Mother Teresa charity nun and worker accused in baby selling scandal

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The home was charging around US$600 per baby...

A recent probe into the Ranchi baby selling scandal in India has resulted in the arrest of a nun and charity worker serving the Missionaries of Charity centre. Set up by Mother Teresa, Nirmal Hriday provides shelter for pregnant unmarried women, as well as other women in distress. 

Police began investigations after local child welfare committees received complaints that babies were being sold from the charity. An Indian couple also filed a complaint after a baby boy was taken from them. They claimed they paid the charity worker 120,000 rupees (around $1,700) and never received a refund.

src=https://sg admin.theasianparent.com/wp content/uploads/sites/12/2018/07/ranchi baby selling scandal 1.jpg Mother Teresa charity nun and worker accused in baby selling scandal

The arrested nun allegedly responsible for the Ranchi baby selling scandal at the Nirmal Hriday charity home | Picture credit: AFP

Ranchi Baby Selling Scandal Shocked the Nation

Sunita Kumar the spokesperson for the Missionaries of Charity has expressed shock over the matter. 

“We are shocked to know what has happened in our home… it is completely against our moral conviction. We are carefully looking into this matter. We will take all necessary precautions that it never happens again. If it has happened.”

Established in 1950, the Missionaries of Charity now has more than 3,000 nuns globally. Those in service provide soup kitchens, hospices, schools, leper colonies and homes for the underprivileged. The charity also offers shelter for unmarried women, but no longer facilitates adoptions.

Black Market Baby Selling Continues to Thrive

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Investigations may widen to other charities after the Ranchi baby selling scandal. | Picture credit: AFP

Adopting a child legally takes a long time. There are stringent laws and hefty costs to consider. Due to this, childless couples still find it easier to go directly to hospitals, orphanages and charity homes.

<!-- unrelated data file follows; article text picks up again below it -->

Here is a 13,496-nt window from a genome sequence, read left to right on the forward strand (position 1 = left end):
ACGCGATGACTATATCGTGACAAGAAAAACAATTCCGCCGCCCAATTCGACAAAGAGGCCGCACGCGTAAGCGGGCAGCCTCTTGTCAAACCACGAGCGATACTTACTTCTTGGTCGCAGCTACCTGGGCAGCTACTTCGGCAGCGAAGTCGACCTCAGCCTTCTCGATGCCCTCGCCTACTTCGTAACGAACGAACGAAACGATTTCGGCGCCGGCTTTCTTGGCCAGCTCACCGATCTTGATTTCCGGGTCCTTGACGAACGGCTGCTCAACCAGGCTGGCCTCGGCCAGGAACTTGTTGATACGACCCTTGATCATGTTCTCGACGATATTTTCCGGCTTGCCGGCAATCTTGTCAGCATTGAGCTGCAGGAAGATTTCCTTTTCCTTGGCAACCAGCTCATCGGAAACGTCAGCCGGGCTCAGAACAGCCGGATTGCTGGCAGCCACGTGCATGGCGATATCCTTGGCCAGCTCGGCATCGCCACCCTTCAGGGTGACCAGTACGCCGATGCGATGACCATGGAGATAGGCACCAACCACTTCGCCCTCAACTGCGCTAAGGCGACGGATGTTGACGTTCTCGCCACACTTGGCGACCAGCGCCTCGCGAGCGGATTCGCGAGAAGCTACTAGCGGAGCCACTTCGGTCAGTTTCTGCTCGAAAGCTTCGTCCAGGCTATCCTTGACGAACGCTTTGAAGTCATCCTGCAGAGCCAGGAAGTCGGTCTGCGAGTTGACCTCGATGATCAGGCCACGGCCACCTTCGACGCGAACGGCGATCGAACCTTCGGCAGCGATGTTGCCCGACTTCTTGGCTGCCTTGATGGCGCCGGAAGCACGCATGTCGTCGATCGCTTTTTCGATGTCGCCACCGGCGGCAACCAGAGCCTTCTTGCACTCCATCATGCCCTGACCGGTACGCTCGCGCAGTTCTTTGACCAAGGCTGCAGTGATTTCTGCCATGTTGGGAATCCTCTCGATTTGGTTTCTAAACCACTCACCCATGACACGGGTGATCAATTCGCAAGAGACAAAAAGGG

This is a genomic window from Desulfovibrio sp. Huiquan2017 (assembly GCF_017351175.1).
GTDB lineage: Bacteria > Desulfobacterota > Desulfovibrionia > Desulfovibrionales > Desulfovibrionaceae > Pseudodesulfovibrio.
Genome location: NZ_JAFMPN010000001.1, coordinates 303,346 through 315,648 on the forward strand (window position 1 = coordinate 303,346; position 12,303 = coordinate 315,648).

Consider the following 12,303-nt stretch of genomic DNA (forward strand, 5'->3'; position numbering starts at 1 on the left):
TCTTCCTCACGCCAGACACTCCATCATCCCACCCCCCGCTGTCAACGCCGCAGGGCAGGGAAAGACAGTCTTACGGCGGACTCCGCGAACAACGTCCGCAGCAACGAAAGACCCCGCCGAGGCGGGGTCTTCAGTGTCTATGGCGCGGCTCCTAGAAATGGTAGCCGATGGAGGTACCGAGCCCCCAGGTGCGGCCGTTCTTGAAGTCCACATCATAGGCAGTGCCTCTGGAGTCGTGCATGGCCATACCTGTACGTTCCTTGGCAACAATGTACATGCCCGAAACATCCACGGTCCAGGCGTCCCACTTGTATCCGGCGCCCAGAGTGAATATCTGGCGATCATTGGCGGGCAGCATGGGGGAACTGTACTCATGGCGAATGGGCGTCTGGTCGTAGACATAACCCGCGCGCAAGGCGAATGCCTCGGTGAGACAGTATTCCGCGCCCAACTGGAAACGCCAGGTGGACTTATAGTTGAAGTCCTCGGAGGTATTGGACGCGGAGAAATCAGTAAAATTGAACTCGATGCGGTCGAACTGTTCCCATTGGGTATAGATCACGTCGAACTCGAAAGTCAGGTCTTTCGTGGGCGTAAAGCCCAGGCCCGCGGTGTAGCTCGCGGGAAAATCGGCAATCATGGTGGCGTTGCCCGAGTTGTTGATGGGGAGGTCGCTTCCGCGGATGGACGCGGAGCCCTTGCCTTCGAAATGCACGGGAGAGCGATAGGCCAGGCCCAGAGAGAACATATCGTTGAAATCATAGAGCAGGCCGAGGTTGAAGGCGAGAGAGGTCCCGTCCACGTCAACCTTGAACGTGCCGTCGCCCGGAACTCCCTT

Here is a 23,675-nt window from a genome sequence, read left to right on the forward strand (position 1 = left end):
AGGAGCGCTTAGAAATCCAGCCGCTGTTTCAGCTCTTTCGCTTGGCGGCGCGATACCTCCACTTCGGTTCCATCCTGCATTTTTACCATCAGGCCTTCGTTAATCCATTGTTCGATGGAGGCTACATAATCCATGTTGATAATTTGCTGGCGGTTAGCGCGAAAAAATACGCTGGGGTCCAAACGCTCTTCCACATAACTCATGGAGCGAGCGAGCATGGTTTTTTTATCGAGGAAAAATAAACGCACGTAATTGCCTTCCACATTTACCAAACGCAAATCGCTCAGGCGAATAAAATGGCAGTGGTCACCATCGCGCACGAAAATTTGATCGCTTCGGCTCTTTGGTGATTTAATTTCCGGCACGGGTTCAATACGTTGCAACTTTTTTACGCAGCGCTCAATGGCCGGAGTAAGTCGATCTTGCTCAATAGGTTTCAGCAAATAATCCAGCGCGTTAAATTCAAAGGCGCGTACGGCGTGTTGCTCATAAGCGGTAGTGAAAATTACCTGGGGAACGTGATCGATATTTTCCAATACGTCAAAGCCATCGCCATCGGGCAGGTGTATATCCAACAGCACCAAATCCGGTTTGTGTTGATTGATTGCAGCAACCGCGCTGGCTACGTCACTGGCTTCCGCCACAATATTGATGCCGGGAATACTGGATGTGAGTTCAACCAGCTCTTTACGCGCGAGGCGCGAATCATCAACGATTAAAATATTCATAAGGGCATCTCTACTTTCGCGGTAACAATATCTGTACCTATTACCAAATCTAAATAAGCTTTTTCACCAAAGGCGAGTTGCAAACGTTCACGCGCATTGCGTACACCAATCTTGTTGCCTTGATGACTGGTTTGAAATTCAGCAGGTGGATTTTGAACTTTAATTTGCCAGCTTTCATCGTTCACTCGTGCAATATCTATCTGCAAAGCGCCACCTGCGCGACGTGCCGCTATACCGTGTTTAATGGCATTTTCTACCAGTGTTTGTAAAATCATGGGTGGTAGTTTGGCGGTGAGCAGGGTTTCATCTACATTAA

All around the world, babies continue to be sold illegally on the black market because there is always a demand for it. Ethics aside, baby selling is an extremely lucrative business for sellers looking for personal gain.

In a phone interview with Reuters, police officer Aman Kumar said that he believes childless couples purchased at least five to six babies from that centre alone.

But as the Ranchi baby selling scandal began to slowly unfold, the Indian Child Welfare Committee (CWC) also discovered that other babies have been sold to various people in different cities for 50,000 to 70,000 rupees.

Police to Widen Investigations

Since then, authorities have sealed off the missionary’s Ranchi centre, and CWC has transferred the remaining 13 pregnant women to a different location. 

The police will continue to investigate the workings of the baby selling operation. They will also look into the number of children sold or given away in the past years. 

The head of the Jharkhand State Child Protection Society told Reuters that they suspect the home was charging at least $600 for each baby.

Police have reason to believe that if this had been a lucrative trade, then there is reason to believe that other centres may be indulging in the same activities. Authorities intend to widen investigation to put a stop to it. Senior police officer RK Mallick expects more cases will begin to pop up, as they probe deeper into the Ranchi baby selling scandal.

If convicted, those arrested will be looking at a 10-year sentence.

Although proper child adoption process is complex, parents should not resort to buying babies illegally. Doing it properly will take a bit of time because social welfare needs to carry out screening and verification. This is to ensure that only eligible parents are allowed to adopt.

It might seem easier to buy babies illegally than it is to adopt. But those shady agreements are at your own risk. You might be provided with some papers, but problems can still arise when authorities find out that the child’s birth registration is not in the system. 

 

Sources: Fox News, BBC

Lead and Feature picture credit: AFP screengrab

Read also: How to adopt a baby in Singapore